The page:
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Regulations set to standardize criminal lineup procedures

Florida state regulates the physical and photo lineup identification process in an attempt to avoid eyewitness misidentification.

There are a number of people who are wrongfully accused, charged and convicted of a crime in Florida and across the country. Eyewitness misidentification is just one factor that can lead to these judgement errors, which could send an innocent person to prison. In fact, eyewitness misidentification was involved in more than 70 percent of the cases that were overturned after DNA evidence showed that the suspect was wrongfully convicted of a crime, according to the Innocence Project. In order to minimize the risk that a person may be erroneously chosen out of an eyewitness lineup, some states have put in place standards that regulate how these procedures are conducted.

What is eyewitness misidentification?

In both physical and photo lineups, errors in the identification process may be caused by several factors. These include the following:

  • The lineup administrator may make misleading comments that could inadvertently cause the victim to choose a certain person.
  • The time elapsed between when the incident occurred to the time of the lineup can affect the victim’s ability to correctly choose a suspect from the lineup.
  • The pictures that are provided in a photographic lineup may not be uniform in color or size, which may cause one photo to stick out from the others.

Furthermore, the lineup may be organized in such a way that there is only one person present that matches the suspect’s physical description, causing the victim to choose that person. For example, if the perpetrator was said to be bald and have a mustache, there should be more than one person in the lineup that is bald and has a mustache.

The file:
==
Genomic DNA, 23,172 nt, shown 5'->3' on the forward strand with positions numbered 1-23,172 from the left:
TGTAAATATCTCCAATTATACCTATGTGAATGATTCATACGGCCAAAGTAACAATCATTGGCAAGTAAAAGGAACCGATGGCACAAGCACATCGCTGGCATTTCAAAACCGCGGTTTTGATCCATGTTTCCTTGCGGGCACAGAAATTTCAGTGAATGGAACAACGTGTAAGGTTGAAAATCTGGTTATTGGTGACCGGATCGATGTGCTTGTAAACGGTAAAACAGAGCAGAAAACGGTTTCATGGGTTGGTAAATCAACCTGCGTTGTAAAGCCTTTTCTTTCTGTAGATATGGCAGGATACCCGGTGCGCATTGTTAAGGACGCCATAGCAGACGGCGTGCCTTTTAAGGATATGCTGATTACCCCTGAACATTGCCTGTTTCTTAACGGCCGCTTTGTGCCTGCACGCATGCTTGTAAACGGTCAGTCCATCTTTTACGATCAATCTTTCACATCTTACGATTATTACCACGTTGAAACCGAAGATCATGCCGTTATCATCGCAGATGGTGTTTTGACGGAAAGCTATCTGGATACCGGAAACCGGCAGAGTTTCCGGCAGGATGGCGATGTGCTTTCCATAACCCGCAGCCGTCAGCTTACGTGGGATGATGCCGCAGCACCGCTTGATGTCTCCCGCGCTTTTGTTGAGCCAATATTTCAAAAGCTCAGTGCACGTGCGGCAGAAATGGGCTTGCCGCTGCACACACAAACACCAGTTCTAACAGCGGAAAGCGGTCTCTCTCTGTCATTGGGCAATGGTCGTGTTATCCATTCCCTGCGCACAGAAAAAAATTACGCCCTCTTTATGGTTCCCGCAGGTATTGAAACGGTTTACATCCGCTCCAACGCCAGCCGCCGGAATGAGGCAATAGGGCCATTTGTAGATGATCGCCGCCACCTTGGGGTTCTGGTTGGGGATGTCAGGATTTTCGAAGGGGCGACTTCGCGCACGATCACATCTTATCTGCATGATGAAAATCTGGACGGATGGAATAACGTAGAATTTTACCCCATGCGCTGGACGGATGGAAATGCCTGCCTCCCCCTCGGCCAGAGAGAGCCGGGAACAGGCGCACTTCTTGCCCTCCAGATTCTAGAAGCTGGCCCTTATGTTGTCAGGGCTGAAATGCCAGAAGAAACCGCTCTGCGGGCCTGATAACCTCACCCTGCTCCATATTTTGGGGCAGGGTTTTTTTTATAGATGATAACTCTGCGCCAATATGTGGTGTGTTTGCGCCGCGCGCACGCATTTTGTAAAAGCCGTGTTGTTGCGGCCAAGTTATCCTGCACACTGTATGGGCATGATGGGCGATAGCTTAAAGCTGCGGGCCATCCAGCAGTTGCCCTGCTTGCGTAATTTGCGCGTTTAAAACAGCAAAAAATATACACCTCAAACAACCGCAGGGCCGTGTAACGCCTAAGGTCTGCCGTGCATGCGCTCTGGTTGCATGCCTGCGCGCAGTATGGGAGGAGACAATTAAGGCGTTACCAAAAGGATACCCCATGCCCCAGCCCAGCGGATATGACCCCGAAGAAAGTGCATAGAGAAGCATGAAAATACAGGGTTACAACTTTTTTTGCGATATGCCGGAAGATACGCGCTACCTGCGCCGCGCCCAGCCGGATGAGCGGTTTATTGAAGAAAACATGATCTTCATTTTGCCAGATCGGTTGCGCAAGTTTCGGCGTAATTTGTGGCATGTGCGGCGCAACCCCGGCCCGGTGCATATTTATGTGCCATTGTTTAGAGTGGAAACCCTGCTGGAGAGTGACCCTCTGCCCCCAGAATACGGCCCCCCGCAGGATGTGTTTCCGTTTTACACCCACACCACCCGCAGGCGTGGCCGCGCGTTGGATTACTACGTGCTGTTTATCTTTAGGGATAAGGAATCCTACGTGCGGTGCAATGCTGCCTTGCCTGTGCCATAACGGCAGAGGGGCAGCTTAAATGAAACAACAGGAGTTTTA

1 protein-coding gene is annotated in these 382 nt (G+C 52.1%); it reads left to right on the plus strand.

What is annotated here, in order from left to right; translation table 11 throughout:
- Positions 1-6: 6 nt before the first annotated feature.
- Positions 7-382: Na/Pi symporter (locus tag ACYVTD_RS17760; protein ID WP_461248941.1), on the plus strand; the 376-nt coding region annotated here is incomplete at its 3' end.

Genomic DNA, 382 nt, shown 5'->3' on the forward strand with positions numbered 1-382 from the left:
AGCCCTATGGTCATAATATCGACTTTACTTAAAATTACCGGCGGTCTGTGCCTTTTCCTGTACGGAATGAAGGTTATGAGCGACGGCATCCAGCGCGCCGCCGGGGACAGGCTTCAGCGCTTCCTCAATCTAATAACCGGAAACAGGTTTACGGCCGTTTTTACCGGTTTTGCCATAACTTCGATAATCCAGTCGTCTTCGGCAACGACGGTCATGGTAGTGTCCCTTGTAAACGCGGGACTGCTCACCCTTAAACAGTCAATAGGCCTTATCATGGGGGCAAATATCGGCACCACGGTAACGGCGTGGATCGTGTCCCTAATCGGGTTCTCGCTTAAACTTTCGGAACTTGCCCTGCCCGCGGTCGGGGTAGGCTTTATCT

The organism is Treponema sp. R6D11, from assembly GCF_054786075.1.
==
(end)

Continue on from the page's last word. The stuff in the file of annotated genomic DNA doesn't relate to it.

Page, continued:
Florida standards for eyewitness lineups

Surprisingly, many states do not have eyewitness lineup standards in place to regulate these procedures. Although mistakes may still be made, regulations can help to avoid these serious errors and minimize the risk that an innocent person will be chosen from a lineup. Each law enforcement department in Florida is required to formulate standards and report them to the state. As part of these standards, the lineup administrator must use a script when conducting a lineup to ensure instructions are consistent. Also, filler photographs and people used in the lineup should be similar to the actual suspect. Finally, each eyewitness lineup must be filmed or documented if later review is necessary.

Protecting your rights

Under the American judicial system, you are presumed innocent until proven otherwise in a court of law. It is crucial that you have someone in your corner that will protect your rights and make sure that you receive a fair trial. A defense attorney with experience handling criminal cases in Florida may help to answer your questions and provide comfort during this stressful time.